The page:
“FMCSA must consider unforeseen concerns and practices that might offset the potential safety, mobility, and sustainability benefits from (highly automated commercial vehicles) technology,” OOIDA Acting President Todd Spencer wrote in the Association’s comments. “These concerns include the impacts on the driver workforce, ensuring safety, data transparency, cybersecurity, truck platooning, and infrastructure funding.”

To read OOIDA’s 17-page comments, click here.

Attached to the comment request docket is a report compiled by the DOT’s John A. Volpe National Transportation Systems Center titled “Review of the Federal Motor Carrier Safety Regulations for Automated Commercial Vehicles: Preliminary Assessment of Interpretation and Enforcement Challenges, Questions, and Gaps.” The report is a preliminary review of Federal Motor Carrier Safety Regulations that relate to automated systems.

Volpe discovered several challenges within the regulations, including these:

  • Restrictions on the use of additional equipment or accessories that decreases the safety of operation of a commercial motor vehicle in interstate commerce (part 393);
  • Restrictions on the operation of a commercial motor vehicle in interstate commerce in such a condition as to likely cause an accident (part 396); and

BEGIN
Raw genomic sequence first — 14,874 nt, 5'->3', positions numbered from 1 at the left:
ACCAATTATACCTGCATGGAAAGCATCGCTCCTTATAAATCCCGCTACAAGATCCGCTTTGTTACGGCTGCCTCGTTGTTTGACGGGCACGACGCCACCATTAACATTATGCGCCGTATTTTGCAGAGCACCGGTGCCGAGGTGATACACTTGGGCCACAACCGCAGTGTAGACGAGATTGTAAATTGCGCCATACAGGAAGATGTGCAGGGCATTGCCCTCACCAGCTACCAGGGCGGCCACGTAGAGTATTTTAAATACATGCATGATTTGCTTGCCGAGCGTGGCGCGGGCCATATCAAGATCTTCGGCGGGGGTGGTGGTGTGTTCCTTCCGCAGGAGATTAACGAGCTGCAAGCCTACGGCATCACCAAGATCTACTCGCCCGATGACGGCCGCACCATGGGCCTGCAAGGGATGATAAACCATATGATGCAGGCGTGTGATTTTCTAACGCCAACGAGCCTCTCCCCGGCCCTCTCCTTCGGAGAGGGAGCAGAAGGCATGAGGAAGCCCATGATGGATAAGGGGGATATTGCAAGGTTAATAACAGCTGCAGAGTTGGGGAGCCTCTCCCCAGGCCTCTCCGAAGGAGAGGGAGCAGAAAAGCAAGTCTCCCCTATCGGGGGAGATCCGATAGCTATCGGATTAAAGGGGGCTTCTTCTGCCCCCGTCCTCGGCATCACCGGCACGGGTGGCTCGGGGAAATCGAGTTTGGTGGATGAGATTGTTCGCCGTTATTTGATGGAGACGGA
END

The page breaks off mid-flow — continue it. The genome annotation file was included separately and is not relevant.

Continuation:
• Requirements for the driver of a CMV be restrained by a seat belt if the CMV is equipped with a seat belt assembly at the driver’s seat (part 392).

Federal Motor Carrier Safety Regulations posing challenges more specific to completely driverless applications include these issues:

  • Applying existing training, licensing, and operating requirements (e.g., hours of service) to an onboard (nondriving) technician or a remote supervisor;
  • Applying knowledge requirements, physical fitness qualifications, alcohol and controlled substance restrictions, and hours- of-service restrictions to an automated driving system; and
  • Complying with cargo and equipment inspection requirements, particularly those that apply to CMVs that are in-transit.

To read the full report, click here.

According to the request for comments, FMCSA has the authority allow driverless CMV operations by way of waivers up to three months, exemptions up to five years or pilot programs up to three years. FMCSA’s request seeks to know how its current safety regulations may hinder the testing and safe deployment of ADS-equipped CMVs.

In addition to the issues address in the Volpe report, FMCSA requests information regarding the testing and deployment ADS-equipped CMVs in the following areas:

  • Inspection, repair and maintenance,
  • Roadside and annual inspections,
  • Distracted driving (prohibition against texting and using handheld wireless phones) and driver monitoring,
  • Medical qualifications,
  • Hours of service for drivers,
  • CDL endorsements,
  • Beyond Compliance program, and
  • Data sharing

Click here for the full request for comments docket. To comment on the docket, click here. Comments must be received on or before May 10.


Tyson Fisher joined Land Line Magazine in March 2014. An award-winning journalist and tireless researcher, his news reports, features and blogs bring depth to our editorial content, backed with solid detail. Tyson is a lifelong Kansas Citian.